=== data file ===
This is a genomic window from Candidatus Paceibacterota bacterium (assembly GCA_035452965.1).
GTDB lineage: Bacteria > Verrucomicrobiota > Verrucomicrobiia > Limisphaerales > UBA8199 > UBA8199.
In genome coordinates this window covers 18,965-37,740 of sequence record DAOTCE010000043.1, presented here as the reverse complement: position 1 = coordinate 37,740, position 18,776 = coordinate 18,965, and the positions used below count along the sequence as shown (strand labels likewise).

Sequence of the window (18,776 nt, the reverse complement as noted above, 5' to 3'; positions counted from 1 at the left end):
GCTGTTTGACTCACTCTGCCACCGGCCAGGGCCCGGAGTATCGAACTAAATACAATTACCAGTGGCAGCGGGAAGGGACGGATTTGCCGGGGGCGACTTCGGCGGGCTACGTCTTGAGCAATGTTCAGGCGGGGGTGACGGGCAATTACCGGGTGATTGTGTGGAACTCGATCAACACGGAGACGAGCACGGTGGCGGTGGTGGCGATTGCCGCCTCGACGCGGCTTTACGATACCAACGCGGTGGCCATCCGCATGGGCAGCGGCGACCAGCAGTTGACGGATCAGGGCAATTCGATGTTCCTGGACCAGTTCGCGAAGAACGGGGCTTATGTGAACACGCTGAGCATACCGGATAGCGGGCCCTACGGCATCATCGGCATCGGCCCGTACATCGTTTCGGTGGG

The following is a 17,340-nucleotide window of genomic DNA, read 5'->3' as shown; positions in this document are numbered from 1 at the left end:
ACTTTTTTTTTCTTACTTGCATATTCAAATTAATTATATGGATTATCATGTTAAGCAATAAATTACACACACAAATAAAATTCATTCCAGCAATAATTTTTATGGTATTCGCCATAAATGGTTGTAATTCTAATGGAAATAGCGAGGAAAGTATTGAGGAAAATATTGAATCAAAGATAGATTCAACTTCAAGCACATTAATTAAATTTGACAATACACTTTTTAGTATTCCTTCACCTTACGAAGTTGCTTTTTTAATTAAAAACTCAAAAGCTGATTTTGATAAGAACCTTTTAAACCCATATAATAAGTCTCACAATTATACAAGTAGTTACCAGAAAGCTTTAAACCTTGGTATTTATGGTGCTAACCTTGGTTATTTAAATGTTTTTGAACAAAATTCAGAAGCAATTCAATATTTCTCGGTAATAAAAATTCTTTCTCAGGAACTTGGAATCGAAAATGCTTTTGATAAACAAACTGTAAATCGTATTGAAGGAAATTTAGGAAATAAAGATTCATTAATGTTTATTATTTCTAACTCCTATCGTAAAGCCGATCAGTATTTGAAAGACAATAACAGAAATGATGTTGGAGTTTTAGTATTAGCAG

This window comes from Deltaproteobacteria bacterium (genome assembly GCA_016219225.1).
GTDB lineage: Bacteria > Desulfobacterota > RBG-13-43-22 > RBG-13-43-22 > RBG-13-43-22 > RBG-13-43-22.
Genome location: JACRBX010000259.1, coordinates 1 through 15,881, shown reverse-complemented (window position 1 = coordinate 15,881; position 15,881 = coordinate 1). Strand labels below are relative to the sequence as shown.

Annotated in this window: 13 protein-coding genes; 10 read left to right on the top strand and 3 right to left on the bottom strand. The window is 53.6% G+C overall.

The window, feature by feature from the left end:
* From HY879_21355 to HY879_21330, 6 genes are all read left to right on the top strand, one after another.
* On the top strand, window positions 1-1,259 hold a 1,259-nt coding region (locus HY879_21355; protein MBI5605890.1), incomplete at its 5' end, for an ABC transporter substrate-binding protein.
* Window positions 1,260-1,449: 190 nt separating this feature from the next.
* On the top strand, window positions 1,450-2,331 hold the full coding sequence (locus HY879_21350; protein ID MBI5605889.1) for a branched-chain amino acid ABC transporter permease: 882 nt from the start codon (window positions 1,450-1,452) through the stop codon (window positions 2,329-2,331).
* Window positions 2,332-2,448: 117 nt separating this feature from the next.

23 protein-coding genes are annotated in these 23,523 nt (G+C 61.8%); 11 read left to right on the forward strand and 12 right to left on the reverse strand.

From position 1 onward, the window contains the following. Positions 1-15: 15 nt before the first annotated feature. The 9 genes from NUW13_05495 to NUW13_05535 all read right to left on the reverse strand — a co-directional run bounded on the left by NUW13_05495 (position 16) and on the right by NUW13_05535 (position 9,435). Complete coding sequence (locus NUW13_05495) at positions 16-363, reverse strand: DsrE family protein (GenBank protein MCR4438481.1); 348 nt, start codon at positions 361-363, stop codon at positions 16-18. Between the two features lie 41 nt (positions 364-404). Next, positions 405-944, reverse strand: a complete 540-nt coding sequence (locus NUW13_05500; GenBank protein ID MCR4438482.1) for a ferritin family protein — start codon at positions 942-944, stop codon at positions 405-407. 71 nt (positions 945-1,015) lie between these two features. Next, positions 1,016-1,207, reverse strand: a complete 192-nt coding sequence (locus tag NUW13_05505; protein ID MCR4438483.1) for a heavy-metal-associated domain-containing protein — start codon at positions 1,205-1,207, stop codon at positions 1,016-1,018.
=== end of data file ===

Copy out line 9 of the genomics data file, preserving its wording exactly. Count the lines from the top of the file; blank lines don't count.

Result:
GTDB lineage: Bacteria > Desulfobacterota > RBG-13-43-22 > RBG-13-43-22 > RBG-13-43-22 > RBG-13-43-22.